There is a reason why they say laughter is the best medicine. A good deep belly laugh also gives you a little exercise, puts fresh air into your lungs and a smile on your face.

Tip 2: Take a deep breath
It takes less than 30 seconds. Take a long inhale through your nose, hold it for 2 counts and exhale through your mouth. You should feel more relaxed. If it doesn’t work, repeat as many times as you need.

Tip 3: Listen more, talk less
So often listening becomes waiting for our turn to talk rather than really listening to what the other person is saying. Try listening without thinking about what you’re going to say next. Listening can help bring perspective to your life and improve the quality of your relationships

Tip 4: Be your own best salesperson
Believe in yourself as much as you wish other people would believe in you. If you project confidence then everyone will believe that you are confident. Start by building a “little engine that could” mentality; “I think I can, I think I can, I think I can!” You might also fulfill healing journey tip 1 of laughing more while you’re at it!

Your healing journey starts with a free trial session. It will last 30 minutes and allow you to try out my counseling style and approach.

I will ask you some questions to get to know you and the reason that brings you to counseling. Some questions will relate to your issue and some questions will help me to get the big picture.

Part of the first session will be to decide how often you will come to see me. Most people see a counsellor once a week.

 
If you would like to work together more often or you are really busy and want to spread out the sessions more, either is possible. This is your journey; it should fit your life.

After the first session, each counselling session lasts 60 minutes.

Anything you say in the session is kept confidential. This means I will not share your information or talk about you without your permission. If there is a serious threat of suicide or homicide I will report this to the proper authorities. This is out of concern for your safety. By law I must report to the children’s aid society any information you share with me about a child under 16 who is being abused or neglected. I discuss cases with my clinical supervisor, however you are kept anonymous and I don’t use any identifying information.

Appointments are available during the day evening or weekend. To make an Appointment call Skype actions 416 821 7315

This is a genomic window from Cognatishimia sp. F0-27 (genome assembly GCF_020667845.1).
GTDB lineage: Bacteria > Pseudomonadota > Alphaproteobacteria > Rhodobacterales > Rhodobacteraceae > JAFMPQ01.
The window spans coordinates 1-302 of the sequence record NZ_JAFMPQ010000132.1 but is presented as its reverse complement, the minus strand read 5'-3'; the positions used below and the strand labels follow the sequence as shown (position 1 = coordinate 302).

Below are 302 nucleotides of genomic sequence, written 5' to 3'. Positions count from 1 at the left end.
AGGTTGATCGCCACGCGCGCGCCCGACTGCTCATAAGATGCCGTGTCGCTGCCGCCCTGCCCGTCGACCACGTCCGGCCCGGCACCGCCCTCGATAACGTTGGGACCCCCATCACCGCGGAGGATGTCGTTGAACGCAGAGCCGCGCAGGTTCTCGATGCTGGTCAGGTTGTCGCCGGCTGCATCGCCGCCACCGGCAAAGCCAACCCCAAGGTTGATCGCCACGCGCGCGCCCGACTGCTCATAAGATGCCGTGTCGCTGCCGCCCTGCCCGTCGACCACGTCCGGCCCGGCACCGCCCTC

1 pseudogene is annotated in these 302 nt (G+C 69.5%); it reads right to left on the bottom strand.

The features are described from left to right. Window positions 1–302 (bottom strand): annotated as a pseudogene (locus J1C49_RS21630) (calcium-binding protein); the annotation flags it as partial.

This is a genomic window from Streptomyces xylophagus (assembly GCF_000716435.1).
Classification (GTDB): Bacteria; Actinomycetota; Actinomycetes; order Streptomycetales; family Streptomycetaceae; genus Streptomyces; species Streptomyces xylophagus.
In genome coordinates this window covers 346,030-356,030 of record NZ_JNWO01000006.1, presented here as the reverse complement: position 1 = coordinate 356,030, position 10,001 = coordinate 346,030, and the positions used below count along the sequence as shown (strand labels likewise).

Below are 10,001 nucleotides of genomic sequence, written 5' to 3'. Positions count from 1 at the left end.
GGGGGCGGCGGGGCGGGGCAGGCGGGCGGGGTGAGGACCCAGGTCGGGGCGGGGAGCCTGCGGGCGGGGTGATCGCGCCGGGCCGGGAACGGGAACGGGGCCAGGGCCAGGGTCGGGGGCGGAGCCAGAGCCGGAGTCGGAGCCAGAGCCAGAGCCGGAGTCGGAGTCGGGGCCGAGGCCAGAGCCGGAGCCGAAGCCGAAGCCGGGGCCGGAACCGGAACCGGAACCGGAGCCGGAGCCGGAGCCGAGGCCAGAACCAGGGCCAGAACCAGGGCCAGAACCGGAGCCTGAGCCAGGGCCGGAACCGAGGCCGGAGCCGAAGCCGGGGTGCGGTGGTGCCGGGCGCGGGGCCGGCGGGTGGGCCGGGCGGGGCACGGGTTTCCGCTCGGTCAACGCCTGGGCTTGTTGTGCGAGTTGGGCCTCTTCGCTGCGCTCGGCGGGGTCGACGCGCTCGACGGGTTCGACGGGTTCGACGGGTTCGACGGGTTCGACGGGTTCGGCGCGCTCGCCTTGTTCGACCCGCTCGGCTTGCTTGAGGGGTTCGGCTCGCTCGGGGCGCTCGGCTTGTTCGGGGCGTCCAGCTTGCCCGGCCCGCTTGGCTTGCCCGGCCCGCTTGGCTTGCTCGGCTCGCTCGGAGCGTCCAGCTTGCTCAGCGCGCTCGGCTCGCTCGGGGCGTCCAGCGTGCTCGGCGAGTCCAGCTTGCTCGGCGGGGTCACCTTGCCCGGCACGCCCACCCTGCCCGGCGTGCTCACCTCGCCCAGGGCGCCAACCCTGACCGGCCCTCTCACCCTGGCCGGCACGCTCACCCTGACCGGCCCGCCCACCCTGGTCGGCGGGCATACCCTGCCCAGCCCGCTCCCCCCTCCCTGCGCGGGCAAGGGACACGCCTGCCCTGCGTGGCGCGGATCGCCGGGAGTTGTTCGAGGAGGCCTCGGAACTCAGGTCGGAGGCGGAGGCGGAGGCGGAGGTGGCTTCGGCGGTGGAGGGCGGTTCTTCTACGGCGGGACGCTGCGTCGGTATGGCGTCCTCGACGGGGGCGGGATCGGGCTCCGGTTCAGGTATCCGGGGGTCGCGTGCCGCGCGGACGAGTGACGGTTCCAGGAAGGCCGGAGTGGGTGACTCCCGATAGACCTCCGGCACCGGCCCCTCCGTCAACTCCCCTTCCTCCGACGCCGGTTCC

I found it helped me immediately, even after the first session I felt a difference. I found Lisa’s teaching very descriptive clear and easy to follow even for me as a beginner. I found Lisa to be a good listener and very positive. I would highly recommend Lisa to others. ” Raadei K., Scarborough, Canada.

 


Counselling Services

  • Anxiety and depression
  • Body image and Emotional Eating
  • Coping with stress and Burn out prevention
  • Emotional affects of infertility
  • Post-partum depression
  • Grief loss and bereavement
  • Adjustment to Illness and Disability
  • Care giver support
  • Trauma
  • Self Esteem
  • Growth transition and identity issues
  • Staying motivated

 

 
 

I provide gentle yoga classes that are great for beginners and those wanting to find more relaxation in their lives. The classes include breathing exercises, basic yoga poses and guided visualization. I also provide workshops on a range of topics.

 
 
 
 
 

These topics can be delivered as a short workshop, half day or full day workshop.

  • Staying Motivated
  • Professional Burn-Out Prevention
  • Stress Busters, An Introduction to Self Care
  • Understanding Body Image through Dance
  • Finding More Relaxation in Your Life
  • Mindfulness and meditation
  • Building Greater Self Esteem

 
Home – Counselling with Lisa
 

I have presented at several conferences

Striving Towards Universal Design National Structural Social Work Conference
How Can Schools of Social Work Become Cultures of Accessibility?
National CASSW Conference (2006)
The Impacts of Intersecting Oppressions on the Perceptions of the Single Parent Family 2004 National CASSW Conference (2004)

I have a Bachelors of Social Work and a Masters of Social Work from Ryerson University. Ryerson’s School of Social Work focuses on anti-oppression social work. I also have a Bachelor of Arts from the University of Toronto specializing in English studies.

I am a registered Social Worker with the Ontario College of Social Workers and Social Service Workers.
 

A Celebration of Women

… is elated to Celebrate the Life and welcomes her into our Alumni to help the Women of our World.

 

 

Brava Lisa!